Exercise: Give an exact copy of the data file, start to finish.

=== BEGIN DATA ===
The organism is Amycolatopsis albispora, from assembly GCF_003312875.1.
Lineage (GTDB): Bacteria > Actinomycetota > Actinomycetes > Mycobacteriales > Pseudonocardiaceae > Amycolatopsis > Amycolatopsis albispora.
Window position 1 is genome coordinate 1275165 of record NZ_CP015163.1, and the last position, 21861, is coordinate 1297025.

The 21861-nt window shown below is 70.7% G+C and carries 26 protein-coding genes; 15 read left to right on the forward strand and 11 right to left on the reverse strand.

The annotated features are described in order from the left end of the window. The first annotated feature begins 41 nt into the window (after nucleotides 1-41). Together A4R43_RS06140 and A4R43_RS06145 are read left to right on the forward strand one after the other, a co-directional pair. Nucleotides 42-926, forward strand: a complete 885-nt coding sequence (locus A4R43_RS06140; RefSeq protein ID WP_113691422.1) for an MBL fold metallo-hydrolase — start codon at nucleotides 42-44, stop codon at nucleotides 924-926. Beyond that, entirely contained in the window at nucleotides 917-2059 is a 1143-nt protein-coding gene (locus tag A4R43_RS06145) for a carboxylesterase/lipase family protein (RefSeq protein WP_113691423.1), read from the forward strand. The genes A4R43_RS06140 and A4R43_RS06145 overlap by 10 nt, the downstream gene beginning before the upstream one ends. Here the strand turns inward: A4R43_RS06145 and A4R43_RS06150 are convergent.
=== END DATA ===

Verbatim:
The organism is Amycolatopsis albispora, from assembly GCF_003312875.1.
Lineage (GTDB): Bacteria > Actinomycetota > Actinomycetes > Mycobacteriales > Pseudonocardiaceae > Amycolatopsis > Amycolatopsis albispora.
Window position 1 is genome coordinate 1275165 of record NZ_CP015163.1, and the last position, 21861, is coordinate 1297025.

The 21861-nt window shown below is 70.7% G+C and carries 26 protein-coding genes; 15 read left to right on the forward strand and 11 right to left on the reverse strand.

The annotated features are described in order from the left end of the window. The first annotated feature begins 41 nt into the window (after nucleotides 1-41). Together A4R43_RS06140 and A4R43_RS06145 are read left to right on the forward strand one after the other, a co-directional pair. Nucleotides 42-926, forward strand: a complete 885-nt coding sequence (locus A4R43_RS06140; RefSeq protein ID WP_113691422.1) for an MBL fold metallo-hydrolase — start codon at nucleotides 42-44, stop codon at nucleotides 924-926. Beyond that, entirely contained in the window at nucleotides 917-2059 is a 1143-nt protein-coding gene (locus tag A4R43_RS06145) for a carboxylesterase/lipase family protein (RefSeq protein WP_113691423.1), read from the forward strand. The genes A4R43_RS06140 and A4R43_RS06145 overlap by 10 nt, the downstream gene beginning before the upstream one ends. Here the strand turns inward: A4R43_RS06145 and A4R43_RS06150 are convergent.